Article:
Becoming a good jazz piano accompanist has many rewards. Whether you’re accompanying a vocalist or instrumentalist, here are 5 tips on how to play your best and not only “get the gig” but keep it too!
1.Learn lots of jazz tunes. Memorize them, and transpose each one to a few different keys.
Start by learning tunes in their original key, and then down a perfect 4th. I’ve found that many female jazz singers have a vocal range that is about a 4th lower than the published key for many jazz standards. Learn tunes a 4th lower; you’ll be glad you did!
2. Absorb the “sound” of the singer’s voice (this works with instrumental soloists too.)
I’ve never seen this written about before, but it’s a big part of accompanying. Let the sound of the singer’s voice enter your ears and come out in your own playing. I hear so many jazz piano/vocal recordings where I wonder if the pianist is even listening to the singer. Blend your sound with theirs, from the inside of the sound. Not only is this the musical thing to do, but the vocalist will feel supported by your piano playing and feel good about collaborating with you.
3. Be pleasant to hang out with (yes, the extra-musical things count!)
A good portion of a typical gig is spent hanging out, during breaks and before and after the gig. Remember: people tend to hire people they like to hang out with. Be pleasant and the leader will want to work with you again.
4. Show up on time.
You’d think this one’s a “no-brainer,” but it isn’t. Showing up on time will automatically set you apart from some of the other pianists the soloist has worked with. The result is that you’ll get called again to do the next gig and gain more and more experience.
5. Solo within the world the singer has created (You don’t need to do this as much in an all-instrumental context, but singers will feel more comfortable with you for doing this.)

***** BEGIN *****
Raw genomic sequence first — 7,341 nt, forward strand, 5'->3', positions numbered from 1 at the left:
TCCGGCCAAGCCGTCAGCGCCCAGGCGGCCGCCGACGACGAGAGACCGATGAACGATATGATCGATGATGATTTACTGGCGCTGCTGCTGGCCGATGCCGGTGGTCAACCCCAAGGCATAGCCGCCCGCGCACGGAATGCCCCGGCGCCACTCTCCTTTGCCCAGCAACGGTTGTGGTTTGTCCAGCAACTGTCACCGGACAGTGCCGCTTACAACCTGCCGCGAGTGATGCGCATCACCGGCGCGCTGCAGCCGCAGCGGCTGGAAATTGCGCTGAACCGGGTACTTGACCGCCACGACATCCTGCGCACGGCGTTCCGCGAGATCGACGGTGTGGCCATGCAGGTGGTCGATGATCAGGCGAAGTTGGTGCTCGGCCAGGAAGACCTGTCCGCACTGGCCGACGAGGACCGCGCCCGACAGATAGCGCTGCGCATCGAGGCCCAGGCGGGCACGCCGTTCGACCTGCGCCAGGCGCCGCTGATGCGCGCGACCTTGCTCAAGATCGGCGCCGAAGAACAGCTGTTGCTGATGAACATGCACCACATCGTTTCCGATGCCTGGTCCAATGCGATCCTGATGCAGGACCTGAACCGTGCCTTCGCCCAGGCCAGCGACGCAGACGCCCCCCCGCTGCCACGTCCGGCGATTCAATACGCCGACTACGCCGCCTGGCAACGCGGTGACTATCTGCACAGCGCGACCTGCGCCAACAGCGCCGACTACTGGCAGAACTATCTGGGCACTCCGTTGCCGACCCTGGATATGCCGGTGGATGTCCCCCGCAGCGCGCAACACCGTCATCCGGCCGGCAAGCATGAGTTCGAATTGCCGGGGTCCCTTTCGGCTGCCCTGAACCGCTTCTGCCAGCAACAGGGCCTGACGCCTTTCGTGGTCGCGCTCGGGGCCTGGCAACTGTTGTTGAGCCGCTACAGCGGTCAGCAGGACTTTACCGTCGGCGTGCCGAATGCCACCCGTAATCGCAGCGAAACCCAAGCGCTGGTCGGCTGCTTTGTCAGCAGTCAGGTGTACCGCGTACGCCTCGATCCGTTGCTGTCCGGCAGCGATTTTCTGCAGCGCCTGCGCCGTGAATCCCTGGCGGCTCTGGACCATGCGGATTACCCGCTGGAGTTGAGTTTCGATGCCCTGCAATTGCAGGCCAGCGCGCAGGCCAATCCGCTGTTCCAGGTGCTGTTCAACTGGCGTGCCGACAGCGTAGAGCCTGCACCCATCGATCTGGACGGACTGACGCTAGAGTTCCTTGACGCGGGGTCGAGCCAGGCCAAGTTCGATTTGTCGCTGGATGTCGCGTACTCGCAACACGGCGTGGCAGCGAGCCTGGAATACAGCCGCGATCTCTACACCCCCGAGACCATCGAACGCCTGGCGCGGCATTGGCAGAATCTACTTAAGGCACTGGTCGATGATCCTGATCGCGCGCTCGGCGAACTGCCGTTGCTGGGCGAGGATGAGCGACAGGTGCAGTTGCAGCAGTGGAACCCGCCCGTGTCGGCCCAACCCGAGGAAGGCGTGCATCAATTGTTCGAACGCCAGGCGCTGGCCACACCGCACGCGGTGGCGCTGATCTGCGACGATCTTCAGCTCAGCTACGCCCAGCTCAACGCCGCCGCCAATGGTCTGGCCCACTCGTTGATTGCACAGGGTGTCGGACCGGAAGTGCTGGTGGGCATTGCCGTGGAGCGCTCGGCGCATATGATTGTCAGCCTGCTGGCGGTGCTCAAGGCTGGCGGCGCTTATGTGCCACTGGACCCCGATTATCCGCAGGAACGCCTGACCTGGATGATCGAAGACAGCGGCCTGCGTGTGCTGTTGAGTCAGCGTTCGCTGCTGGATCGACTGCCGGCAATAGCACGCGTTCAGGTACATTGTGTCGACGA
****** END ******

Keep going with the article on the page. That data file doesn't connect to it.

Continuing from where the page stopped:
This is a personal preference of mine; you’ll find that singers will enjoy performing with you more if you do this. It means that when you take your piano solo, express yourself creatively within the musical context that the singer has established. Saxophonist John Coltrane did this when he played with Johnny Hartman, for example. After Hartman sang a ballad with that low, rich voice of his, Coltrane came in with a warm, melodic tenor solo that continued the musical “vibe” that Hartman had created. Coltrane put aside his signature “sheets of sound” approach and worked with Hartman, not against him. Yes, other approaches can work, but singers will love you if you do this. I promise!
Try these ideas out when you’re playing with instrumental soloists and vocalists. and see what works best for you in each specific musical situation you’re in. Have fun and good luck with your jazz playing!
If you want to become a more fluent jazz pianist, you can visit me here.